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See a pothole? Report it to the state toll-free hotline

are reminded either to use hands-free units when calling or safely

stop their vehicles and call.

Potholes are formed primarily due to infiltration of water into

pavements through cracks in the surface. Cold weather causes the water

to freeze, creating a bulge in the pavement. When the temperature

warms above freezing, the pavement surface returns to its original

level. Subsequent freeze-thaw cycles weaken the pavement material and

a pothole forms. The process repeats itself during subsequent

freeze-thaw cycles and potholes become worse and more numerous. Heavy

traffic also contributes to the creation of new potholes and the

worsening of existing ones.

NYSDOT and the Thruway Authority employ aggressive preventive

maintenance practices designed to seal pavements and prevent the

seepage of water. NYSDOT estimates these highly efficient, cost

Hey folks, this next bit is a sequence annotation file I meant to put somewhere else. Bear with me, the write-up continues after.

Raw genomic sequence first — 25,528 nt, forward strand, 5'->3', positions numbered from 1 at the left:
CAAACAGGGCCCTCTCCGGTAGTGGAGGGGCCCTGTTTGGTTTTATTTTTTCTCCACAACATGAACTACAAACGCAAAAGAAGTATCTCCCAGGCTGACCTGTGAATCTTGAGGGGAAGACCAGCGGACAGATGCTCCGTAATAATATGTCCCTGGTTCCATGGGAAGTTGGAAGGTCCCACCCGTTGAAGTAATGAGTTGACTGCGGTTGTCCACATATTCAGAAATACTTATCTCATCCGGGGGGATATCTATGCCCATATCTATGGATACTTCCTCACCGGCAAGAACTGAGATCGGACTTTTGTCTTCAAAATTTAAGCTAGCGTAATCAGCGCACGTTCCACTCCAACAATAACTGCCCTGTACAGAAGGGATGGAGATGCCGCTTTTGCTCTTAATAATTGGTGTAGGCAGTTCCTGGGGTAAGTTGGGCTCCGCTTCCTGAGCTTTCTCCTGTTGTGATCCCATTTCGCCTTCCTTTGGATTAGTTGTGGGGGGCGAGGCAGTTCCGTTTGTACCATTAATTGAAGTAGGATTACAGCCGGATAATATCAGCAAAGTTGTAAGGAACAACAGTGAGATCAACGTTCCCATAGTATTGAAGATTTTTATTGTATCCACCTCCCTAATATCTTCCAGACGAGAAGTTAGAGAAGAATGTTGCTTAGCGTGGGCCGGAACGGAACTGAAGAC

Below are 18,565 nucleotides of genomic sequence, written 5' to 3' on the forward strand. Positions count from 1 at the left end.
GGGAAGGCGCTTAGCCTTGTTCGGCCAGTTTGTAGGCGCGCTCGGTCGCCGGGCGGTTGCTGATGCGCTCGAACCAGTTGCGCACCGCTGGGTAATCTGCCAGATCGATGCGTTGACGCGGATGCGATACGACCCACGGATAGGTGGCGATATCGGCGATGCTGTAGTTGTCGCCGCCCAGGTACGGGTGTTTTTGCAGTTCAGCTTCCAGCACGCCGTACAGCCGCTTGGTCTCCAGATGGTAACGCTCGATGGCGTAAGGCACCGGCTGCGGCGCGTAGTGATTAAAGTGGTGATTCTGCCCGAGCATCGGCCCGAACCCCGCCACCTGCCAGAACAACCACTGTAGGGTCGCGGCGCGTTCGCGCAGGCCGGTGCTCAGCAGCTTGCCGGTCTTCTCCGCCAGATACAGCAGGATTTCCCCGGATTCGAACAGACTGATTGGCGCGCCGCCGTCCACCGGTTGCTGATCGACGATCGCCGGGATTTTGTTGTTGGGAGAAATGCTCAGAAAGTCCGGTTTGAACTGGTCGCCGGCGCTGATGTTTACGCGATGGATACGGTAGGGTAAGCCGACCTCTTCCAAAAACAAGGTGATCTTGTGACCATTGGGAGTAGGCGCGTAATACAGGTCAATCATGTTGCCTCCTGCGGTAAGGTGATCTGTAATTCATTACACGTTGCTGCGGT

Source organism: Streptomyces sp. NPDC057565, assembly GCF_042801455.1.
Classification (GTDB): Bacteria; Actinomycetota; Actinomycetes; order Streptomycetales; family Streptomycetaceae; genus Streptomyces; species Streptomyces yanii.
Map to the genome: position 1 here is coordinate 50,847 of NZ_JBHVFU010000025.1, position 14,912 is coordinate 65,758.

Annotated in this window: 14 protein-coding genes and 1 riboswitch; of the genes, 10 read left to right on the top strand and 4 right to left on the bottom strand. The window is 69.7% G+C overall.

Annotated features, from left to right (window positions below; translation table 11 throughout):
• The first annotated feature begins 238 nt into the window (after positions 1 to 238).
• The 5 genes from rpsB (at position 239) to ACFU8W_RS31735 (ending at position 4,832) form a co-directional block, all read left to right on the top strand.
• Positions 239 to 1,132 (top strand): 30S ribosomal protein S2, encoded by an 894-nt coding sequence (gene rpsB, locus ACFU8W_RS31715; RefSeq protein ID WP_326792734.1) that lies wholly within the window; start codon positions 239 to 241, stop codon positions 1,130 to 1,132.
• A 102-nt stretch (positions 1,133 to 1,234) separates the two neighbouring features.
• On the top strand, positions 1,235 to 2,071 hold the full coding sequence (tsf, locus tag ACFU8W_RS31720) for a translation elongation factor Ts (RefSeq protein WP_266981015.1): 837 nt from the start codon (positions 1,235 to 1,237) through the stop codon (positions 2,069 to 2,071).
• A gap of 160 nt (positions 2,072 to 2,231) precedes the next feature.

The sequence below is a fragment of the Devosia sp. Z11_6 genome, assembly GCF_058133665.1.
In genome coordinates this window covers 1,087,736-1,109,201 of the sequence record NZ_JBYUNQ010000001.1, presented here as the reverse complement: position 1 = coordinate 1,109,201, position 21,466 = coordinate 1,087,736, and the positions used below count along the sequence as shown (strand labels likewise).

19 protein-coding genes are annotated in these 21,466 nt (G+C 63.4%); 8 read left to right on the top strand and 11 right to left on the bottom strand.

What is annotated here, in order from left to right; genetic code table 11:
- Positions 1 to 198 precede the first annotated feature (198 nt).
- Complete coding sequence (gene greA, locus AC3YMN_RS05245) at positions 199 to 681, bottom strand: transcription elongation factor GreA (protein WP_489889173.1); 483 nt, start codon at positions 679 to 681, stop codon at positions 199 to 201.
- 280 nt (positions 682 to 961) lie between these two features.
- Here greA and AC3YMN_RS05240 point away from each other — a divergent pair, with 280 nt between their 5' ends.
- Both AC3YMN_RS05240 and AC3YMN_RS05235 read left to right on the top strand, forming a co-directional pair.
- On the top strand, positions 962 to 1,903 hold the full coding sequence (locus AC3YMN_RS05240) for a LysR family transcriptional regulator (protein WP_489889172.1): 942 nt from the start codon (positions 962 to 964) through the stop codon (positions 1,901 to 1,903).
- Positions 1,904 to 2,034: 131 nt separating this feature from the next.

effective practices save New York State more than $1 billion annually

in avoided highway rehabilitation projects.

To fill potholes during the winter, NYSDOT and the Thruway Authority

use high performance asphalt cold patch mixtures that are formulated

specifically for this purpose; more permanent pavement repairs are

made during the construction season. These cold patch mixes have been

tested and proven to be the most effective solution for winter pothole

patching by the National Research Council's Strategic Highway Research

Program, a comprehensive research effort directed by federal and state

transportation officials.

Because NYSDOT and Authority maintenance crews periodically repair

highway damage throughout the State, motorists are asked to slow down

and pay special attention to work zones. Fines are doubled for

speeding in a work zone, and, in accordance with the Work Zone Safety

Act of 2005, convictions of two or more speeding violations in a work

zone could result in the suspension of the driver's license.""

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